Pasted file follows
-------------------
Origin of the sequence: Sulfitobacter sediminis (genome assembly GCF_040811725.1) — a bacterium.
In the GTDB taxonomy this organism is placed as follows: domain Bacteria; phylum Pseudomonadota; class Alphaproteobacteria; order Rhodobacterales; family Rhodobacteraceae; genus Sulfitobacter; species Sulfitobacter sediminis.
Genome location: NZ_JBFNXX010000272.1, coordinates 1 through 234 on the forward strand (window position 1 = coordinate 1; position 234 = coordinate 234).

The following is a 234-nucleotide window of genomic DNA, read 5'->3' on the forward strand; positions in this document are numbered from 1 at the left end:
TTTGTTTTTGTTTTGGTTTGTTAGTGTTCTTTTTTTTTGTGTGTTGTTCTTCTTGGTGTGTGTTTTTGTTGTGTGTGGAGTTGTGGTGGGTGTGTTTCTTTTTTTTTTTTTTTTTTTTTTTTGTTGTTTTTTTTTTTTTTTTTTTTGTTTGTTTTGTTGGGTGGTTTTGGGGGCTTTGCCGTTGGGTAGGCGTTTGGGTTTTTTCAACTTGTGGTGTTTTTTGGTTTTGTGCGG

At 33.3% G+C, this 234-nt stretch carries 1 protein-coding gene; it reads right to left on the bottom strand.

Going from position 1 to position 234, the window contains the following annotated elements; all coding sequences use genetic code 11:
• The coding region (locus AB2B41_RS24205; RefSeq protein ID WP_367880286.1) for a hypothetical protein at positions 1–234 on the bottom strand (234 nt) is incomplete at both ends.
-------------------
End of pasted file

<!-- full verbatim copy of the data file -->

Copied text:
Origin of the sequence: Sulfitobacter sediminis (genome assembly GCF_040811725.1) — a bacterium.
In the GTDB taxonomy this organism is placed as follows: domain Bacteria; phylum Pseudomonadota; class Alphaproteobacteria; order Rhodobacterales; family Rhodobacteraceae; genus Sulfitobacter; species Sulfitobacter sediminis.
Genome location: NZ_JBFNXX010000272.1, coordinates 1 through 234 on the forward strand (window position 1 = coordinate 1; position 234 = coordinate 234).

The following is a 234-nucleotide window of genomic DNA, read 5'->3' on the forward strand; positions in this document are numbered from 1 at the left end:
TTTGTTTTTGTTTTGGTTTGTTAGTGTTCTTTTTTTTTGTGTGTTGTTCTTCTTGGTGTGTGTTTTTGTTGTGTGTGGAGTTGTGGTGGGTGTGTTTCTTTTTTTTTTTTTTTTTTTTTTTTGTTGTTTTTTTTTTTTTTTTTTTTGTTTGTTTTGTTGGGTGGTTTTGGGGGCTTTGCCGTTGGGTAGGCGTTTGGGTTTTTTCAACTTGTGGTGTTTTTTGGTTTTGTGCGG

At 33.3% G+C, this 234-nt stretch carries 1 protein-coding gene; it reads right to left on the bottom strand.

Going from position 1 to position 234, the window contains the following annotated elements; all coding sequences use genetic code 11:
• The coding region (locus AB2B41_RS24205; RefSeq protein ID WP_367880286.1) for a hypothetical protein at positions 1–234 on the bottom strand (234 nt) is incomplete at both ends.